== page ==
Dicentra is an elegant, easy care perennial for shady gardens. More commonly known as bleeding heart, it is named for its heart-shaped blossoms that dangle from slender, arching stems. Delicate, fernlike foliage creates a perfect backdrop for the flowers.
Dicentra is a great companion for other shade loving perennials such as hosta, astilbe and ferns, as well as summer-blooming bulbs such as caladiums and begonias. Generations of gardeners have lost their hearts to dicentra’s charm.
START WITH A BETTER PLANT
When you compare two dicentra plants side by side, it’s easy to see differences in quality. Longfield Gardens supplies grade #1 plants that have strong, well developed root systems. The bigger the root system, the faster the plant will settle into your garden and the sooner it will flower.
SHADE AND SUN: Both old fashioned bleeding heart (Dicentra spectablis) and fringed bleeding heart (Dicentra formosa) grow best in partial shade where they are protected from hot sun.
ZONE: Dicentra are hardy in zones 3-9. If you don't know your growing zone, check the map HERE.
WHEN TO PLANT: Plant bareroot dicentra in early spring while the plants are still dormant. Potted plants may be planted at any time during the growing season.
WHERE TO PLANT:
WOODLAND GARDENS: Bleeding heart is a great companion for primroses, phlox, columbine, violets, trillium and other spring ephemerals. Its informal habit and fernlike foliage blends well with wildflowers and other native plants.
SHADY PERENNIAL GARDENS: Both types of dicentra are ideal for shady perennial gardens, where they combine beautifully with hosta, astilbe, pulmonaria, ferns and lady’s mantle.
GROUND COVER: For a pretty ground cover beneath lilacs and other flowering shrubs, combine bleeding heart with small spring-blooming bulbs such as crocus, chionodoxa and scilla. As the early-blooming bulbs fade, the fernlike leaves of the bleeding heart will hide their foliage.
ROCK GARDENS: In the wild, dicentra formosa often grows on rocky outcroppings. It will be equally at home in a semi-shaded rock garden.
PLANTING DICENTRA IS AS EASY AS 1-2-3
1. Loosen the soil to a depth of 8” and mix in several handfuls of compost.
2. Put the dicentra in the hole so the crown of the plant (where the roots meet the stem) is positioned about 1” below the surrounding soil.
3. Cover the roots with soil and water well.
PLANTING TIPS FOR DICENTRA
Old fashioned bleeding heart needs humusy soil that contains lots of organic matter. It will not tolerate extremely wet or extremely dry soil. Flowering time is spring and the plant usually goes dormant after it blooms, so it’s good to have other plants nearby – such as ferns, astilbes or hostas – to fill in the gap when the bleeding heart fades away.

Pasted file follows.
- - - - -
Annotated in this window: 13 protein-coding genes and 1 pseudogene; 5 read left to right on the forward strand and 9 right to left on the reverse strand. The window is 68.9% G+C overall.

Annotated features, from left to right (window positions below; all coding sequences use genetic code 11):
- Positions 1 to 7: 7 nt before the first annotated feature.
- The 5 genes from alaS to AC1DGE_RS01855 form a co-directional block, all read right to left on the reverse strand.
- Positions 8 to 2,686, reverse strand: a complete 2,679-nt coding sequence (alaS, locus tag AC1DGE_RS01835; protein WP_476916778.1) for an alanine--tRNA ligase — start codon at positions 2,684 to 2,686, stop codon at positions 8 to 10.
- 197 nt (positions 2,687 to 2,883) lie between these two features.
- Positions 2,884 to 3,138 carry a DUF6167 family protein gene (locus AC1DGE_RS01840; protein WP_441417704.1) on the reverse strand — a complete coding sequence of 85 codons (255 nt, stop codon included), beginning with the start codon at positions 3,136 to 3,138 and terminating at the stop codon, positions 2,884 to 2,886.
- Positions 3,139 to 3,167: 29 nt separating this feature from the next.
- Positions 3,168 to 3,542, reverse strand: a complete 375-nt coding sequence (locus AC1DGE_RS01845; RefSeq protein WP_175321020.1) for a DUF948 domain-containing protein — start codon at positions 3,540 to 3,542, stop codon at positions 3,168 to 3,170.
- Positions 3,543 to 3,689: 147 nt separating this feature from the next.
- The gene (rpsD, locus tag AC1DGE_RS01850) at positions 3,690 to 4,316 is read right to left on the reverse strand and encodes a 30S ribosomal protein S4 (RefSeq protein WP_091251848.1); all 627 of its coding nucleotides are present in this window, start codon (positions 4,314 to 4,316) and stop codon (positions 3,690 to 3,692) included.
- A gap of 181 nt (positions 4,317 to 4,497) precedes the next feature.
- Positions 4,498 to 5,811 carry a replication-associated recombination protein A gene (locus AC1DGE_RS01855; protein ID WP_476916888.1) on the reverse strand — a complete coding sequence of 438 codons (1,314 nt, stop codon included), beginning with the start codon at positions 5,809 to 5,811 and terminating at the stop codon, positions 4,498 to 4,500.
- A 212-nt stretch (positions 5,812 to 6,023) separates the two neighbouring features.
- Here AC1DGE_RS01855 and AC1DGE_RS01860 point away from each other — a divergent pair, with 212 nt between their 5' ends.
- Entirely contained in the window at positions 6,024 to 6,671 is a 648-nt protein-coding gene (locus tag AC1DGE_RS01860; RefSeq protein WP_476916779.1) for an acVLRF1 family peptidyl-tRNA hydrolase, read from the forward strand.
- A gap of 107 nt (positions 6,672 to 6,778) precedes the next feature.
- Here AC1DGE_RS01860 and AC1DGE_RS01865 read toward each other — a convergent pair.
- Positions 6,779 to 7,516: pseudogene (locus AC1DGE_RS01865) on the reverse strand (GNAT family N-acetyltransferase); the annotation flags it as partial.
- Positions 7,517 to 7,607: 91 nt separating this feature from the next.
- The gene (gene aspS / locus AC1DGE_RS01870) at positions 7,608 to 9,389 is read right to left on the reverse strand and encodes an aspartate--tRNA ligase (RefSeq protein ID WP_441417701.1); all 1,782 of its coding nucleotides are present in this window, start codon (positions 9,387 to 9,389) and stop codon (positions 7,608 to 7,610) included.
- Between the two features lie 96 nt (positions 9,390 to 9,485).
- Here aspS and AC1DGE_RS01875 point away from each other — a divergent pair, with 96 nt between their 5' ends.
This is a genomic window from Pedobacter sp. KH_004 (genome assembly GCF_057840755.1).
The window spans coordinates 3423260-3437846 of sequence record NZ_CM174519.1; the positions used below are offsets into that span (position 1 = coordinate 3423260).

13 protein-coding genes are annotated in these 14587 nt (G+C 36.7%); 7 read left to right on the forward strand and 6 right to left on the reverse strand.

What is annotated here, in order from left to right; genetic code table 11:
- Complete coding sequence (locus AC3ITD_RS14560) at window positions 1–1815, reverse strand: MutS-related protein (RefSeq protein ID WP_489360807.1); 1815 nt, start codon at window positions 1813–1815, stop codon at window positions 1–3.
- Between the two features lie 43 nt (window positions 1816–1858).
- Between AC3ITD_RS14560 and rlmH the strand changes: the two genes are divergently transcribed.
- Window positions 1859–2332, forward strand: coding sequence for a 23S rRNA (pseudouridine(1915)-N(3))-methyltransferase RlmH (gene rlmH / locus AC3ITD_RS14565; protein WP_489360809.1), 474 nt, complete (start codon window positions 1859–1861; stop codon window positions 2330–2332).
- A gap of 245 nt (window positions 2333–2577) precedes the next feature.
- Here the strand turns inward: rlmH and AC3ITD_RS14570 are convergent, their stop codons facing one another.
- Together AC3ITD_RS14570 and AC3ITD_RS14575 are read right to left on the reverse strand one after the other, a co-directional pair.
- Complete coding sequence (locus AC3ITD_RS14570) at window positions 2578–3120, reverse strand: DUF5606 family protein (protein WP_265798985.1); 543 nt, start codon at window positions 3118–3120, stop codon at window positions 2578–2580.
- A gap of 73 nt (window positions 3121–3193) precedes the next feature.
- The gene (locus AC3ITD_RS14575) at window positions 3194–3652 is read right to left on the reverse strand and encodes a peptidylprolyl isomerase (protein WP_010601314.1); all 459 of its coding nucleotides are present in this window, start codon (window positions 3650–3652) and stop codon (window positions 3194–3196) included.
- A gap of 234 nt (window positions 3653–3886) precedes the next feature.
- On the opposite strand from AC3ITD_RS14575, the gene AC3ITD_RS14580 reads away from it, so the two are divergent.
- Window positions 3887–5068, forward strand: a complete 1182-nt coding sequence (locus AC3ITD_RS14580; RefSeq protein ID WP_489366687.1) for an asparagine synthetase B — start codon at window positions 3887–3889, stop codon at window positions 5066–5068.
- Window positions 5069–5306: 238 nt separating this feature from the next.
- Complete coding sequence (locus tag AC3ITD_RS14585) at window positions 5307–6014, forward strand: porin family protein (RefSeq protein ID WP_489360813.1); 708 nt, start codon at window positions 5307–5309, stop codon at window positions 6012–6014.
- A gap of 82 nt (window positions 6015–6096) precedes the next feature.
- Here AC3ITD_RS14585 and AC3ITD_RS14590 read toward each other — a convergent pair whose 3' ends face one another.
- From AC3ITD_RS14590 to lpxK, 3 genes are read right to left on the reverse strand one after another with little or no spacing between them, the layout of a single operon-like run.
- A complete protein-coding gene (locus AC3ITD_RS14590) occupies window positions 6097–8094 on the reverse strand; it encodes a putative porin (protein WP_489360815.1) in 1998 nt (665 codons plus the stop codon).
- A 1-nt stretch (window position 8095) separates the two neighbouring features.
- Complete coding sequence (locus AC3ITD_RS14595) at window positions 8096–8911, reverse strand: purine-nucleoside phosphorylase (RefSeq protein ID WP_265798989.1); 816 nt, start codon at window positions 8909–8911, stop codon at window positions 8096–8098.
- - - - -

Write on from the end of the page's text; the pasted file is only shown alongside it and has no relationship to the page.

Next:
Fringed bleeding heart is native to the eastern US, where it grows naturally in woodlands and on rocky cliffs. The low-growing plants produce a mound of lacy foliage that looks good all season long. Once established, fringed bleeding heart is more sun and drought tolerant than old fashioned bleeding heart. Dicentra eximia blooms in early summer and may continue to flower on and off for months.
Before planting, you can enhance the soil by adding compost or leaf mold. There’s no need to add fertilizer. Dicentra are actually quite sensitive to fertilizers so it’s best to let them draw nutrients directly from the soil.
After planting, mulch the area around your dicentra with shredded leaves or compost. These organic mulches will suppress weeds, retain moisture and gradually enrich the soil as they break down. Old fashioned bleeding heart grows into a large plant that may eventually occupy a 3' x 3' area. Fernleaf bleeding heart is much smaller and the plants can be spaced 12 to 15 inches apart.
If deer are a problem in your garden, they will probably ignore both old fashioned and fringed bleeding hearts. Hummingbirds, on the other hand, love their nectar-rich flowers.
CARING FOR DICENTRA AFTER THEY BLOOM
After flowering, the foliage of old fashioned bleeding heart may look ragged. If you wish, it can be cut back to the ground. The plant may send up new leaves or may go into early dormancy.
Dicentra are hardy perennials and they will flower for many years without dividing. If it’s necessary to move a plant, do it in the spring while the plant is still dormant. The roots of dicentra are brittle and the plants don’t like being moved. Take the time to dig a large hole and remove the entire root ball. Replant immediately and water consistently until the plant has reestablished its root system.